Why Indian Drugmakers Are Cutting R&D Spends
Indian drugmakers cut spending on research and development even prior to the pandemic as they faced pricing pressure and competition in the U.S., their biggest market. The Covid-19 disruption may force them to either further reduce or keep R&D spends in check.
Aggregate R&D spend of India's pharmaceutical sector as a percentage of revenue consistently fell in the last three financial years, according to data by Axis Capital. It stood at 6.2% in FY20.
That decline coincides with a period when domestic makers of copycat drugs faced intense competition in the U.S. That forced them to cut prices, hurting their margins.
A large part of the R&D costs of Indian pharma companies goes towards U.S. opportunities, be it specialty or generic, according to Jefferies. Aggregate R&D spending rose at an annualised rate of 12% from fiscal ended March 2014 to 2020, Jefferies said. In comparison, aggregate U.S. revenue for the period grew at 8%.
Sun Pharma cut its generic R&D expenditure, while Dr Reddy’s reduced spend on in-house proprietary products and biosimilars, Jefferies said in a report. Cipla forayed into specialty but restricted its efforts, it said.
Sun Pharma, Dr. Reddy's and Lupin have slashed their expenditure on R&D since the peak in FY17, the brokerage said.
According to the Jefferies report:
- Dr. Reddy’s R&D spend is down 21% from the peak in FY17. Its U.S. business stayed flat and margins improved by 300 basis points.
- Lupin’s R&D spend is down 33% from the FY17 peak, a period that saw its U.S. revenue decline 33% and margins narrow by 12.5 percentage points.
- Sun Pharma’s R&D spends have fallen 11% from the peak, a period its U.S. business declined 39% and its margins narrowed 7.9 percentage points. The company, however, increased the share of R&D on specialty business to 25%.
"Companies are now rationalising the assets that they are chasing. If earlier they were going after launching 20 products in the U.S. they are now going for relatively fewer,” Praful Bohra, research analyst at Systematix told Bloomberg Quint. “U.S. market dynamics have changed and because the FDA is approving products within 12 months. People have cut down on the products they are chasing, so they are chasing only complex assets."
According to Vishal Manchanda, research analyst at Nirmal Bang Securities, the U.S. market doesn't offer much viability that would translate well for profitability. “A lot of companies are not able to get pricing power in comparison to the research expenditure they incur.”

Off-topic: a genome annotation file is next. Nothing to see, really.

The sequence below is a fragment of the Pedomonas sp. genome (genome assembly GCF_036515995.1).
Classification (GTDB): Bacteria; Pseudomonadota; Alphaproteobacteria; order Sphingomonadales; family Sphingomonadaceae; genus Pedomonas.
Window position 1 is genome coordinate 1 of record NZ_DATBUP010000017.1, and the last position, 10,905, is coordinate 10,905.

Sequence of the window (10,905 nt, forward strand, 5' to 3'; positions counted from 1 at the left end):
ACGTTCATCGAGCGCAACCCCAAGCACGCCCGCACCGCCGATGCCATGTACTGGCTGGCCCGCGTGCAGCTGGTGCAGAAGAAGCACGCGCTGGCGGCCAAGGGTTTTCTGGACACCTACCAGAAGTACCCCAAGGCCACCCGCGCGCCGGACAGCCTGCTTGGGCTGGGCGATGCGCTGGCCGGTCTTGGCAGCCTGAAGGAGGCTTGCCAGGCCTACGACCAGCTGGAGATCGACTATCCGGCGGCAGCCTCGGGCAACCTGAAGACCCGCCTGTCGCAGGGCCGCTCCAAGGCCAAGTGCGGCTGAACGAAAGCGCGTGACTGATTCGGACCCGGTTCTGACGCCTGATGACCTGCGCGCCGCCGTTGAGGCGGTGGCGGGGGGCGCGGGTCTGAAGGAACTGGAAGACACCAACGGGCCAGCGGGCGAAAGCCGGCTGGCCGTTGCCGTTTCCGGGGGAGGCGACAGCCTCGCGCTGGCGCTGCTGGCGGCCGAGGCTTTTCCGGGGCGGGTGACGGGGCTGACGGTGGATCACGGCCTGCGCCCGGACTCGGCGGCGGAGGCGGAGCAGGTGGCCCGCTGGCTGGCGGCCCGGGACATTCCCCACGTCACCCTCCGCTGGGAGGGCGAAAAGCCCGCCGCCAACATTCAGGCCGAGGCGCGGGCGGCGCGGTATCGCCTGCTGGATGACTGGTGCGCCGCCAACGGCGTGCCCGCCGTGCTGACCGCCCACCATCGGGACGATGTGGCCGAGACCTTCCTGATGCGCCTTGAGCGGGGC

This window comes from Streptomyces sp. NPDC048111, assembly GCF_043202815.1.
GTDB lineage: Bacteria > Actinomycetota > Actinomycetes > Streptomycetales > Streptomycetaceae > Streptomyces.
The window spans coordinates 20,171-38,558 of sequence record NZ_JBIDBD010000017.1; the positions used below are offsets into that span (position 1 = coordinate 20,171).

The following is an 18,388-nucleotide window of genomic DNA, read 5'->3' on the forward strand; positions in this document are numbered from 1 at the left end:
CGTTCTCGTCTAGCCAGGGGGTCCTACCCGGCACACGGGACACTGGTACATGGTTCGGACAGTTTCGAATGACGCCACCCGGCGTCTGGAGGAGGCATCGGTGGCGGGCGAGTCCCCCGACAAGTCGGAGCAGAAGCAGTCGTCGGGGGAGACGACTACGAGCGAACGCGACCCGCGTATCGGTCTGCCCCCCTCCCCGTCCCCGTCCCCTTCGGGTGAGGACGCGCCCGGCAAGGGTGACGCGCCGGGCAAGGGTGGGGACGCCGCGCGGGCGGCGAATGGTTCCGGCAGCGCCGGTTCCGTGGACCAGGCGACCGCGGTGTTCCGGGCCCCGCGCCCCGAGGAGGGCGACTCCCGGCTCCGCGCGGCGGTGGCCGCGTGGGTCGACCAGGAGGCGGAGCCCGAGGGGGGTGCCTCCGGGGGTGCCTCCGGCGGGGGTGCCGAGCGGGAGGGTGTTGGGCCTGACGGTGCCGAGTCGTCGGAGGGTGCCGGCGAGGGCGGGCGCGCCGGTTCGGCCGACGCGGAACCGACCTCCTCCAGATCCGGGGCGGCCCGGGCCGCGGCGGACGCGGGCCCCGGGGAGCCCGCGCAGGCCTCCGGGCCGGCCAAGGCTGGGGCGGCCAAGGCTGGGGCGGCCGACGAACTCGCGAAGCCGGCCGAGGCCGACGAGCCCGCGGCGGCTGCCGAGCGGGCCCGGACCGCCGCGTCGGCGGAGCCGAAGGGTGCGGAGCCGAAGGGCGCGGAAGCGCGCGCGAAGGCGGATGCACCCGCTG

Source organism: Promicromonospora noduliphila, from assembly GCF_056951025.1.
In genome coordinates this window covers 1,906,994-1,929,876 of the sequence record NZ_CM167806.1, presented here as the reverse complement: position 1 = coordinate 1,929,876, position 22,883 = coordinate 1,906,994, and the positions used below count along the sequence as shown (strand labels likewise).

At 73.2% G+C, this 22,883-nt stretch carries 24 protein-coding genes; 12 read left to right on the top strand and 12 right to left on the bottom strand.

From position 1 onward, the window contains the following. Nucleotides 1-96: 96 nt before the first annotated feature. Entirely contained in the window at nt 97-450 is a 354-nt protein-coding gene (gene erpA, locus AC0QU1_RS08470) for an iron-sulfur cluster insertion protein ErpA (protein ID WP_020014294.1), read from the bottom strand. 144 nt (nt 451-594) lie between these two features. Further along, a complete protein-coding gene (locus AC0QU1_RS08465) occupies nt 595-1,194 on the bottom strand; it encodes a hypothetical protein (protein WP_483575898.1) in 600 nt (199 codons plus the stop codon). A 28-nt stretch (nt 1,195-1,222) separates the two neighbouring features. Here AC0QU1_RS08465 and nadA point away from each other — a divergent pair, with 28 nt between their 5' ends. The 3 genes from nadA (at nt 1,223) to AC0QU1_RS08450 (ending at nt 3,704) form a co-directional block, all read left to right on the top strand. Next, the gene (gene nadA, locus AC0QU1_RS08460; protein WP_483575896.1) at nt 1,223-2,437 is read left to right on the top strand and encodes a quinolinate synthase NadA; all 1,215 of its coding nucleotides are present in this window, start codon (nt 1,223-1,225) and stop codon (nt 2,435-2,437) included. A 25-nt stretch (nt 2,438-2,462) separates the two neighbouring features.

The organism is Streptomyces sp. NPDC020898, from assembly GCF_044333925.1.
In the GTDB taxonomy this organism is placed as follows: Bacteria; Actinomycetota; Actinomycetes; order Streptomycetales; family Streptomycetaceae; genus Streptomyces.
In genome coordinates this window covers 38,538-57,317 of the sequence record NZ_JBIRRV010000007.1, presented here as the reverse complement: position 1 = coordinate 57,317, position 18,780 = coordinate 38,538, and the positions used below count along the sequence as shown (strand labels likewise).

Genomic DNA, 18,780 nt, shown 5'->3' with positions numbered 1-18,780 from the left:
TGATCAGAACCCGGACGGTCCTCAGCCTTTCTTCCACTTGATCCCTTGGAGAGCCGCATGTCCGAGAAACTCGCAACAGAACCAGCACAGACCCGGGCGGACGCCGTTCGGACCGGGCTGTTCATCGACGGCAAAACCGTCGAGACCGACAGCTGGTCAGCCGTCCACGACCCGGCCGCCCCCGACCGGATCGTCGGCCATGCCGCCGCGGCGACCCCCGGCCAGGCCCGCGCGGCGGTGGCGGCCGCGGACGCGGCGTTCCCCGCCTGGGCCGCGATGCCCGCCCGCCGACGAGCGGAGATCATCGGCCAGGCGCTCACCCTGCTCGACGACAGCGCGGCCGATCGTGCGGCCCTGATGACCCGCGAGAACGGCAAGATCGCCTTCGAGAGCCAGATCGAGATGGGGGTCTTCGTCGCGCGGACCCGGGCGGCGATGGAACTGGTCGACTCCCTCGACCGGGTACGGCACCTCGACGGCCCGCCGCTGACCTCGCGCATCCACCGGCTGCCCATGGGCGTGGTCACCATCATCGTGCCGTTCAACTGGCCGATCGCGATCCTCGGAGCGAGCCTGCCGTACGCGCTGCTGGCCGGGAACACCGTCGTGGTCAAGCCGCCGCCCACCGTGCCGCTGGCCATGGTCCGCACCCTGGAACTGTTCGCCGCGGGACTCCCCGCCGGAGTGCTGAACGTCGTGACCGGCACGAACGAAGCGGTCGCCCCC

Another reason, Manchanda said, is the elongated gestation period. The period for monetisation of these R&D spends is very long, he said. “It takes time to reflect it into the bottom line, which is why the companies are getting more averse.”
The large pharma companies that have provided guidance plan to either cut or keep R&D spends unchanged in the ongoing financial year.
For Aurobindo Pharma, the R&D as a percentage of sales rose to 6.3% in the second quarter-end September, but it’s expected to remain 5.5-6% by yearend.
Sun Pharma and Dr Reddy's have guided for higher absolute spends. "With our continued investment on Ilumya (forplaque psoriasis)as well as additional indication plus the recently licensed product from SPARC, for which also the Phase II studies will start shortly, the overall spend, if the clinical studies get into the normal rhythm, will go up a little bit", Sun Pharma said in its second-quarter earnings call.
Dr Reddy's said it has strengthened its development pipeline across markets, including multiple products related to Covid-19. “In the coming months, this will increase our investment in R&D and accelerate our submissions of new product filings," it said after the second-quarter earnings.
But R&D cost as a percentage of sales is still lower or at the same level as the previous year for both the firms. For Sun Pharma, it was 6.5% in the first half compared with 8.6% a year earlier. Dr Reddy's maintained it at 8.9% compared with 8.8% in FY20.
Jefferies, however, expects the spends to rebound. "A revival in US generics is likely to increase R&D spend, but as companies have just come out of a long capex cycle, the cumulative R&D plus capex figure will remain in control," the research firm said in its report. The cumulative R&D and capex amount, according to the report, stood at Rs 21,300 crore in FY20.
Manchanda expects the R&D cost to remain below 10% of sales. "8% would be a comfortable zone for most.”
Surajit Pal, research analyst at Prabhudas Lilladher, also sees spending on R&D reviving. “Due to Covid, many clinical trials were stopped due to various obvious reasons leading to lower spends,” he said. “Those restrictions are now gradually removed and R&D costs are expected to go up in coming quarters.”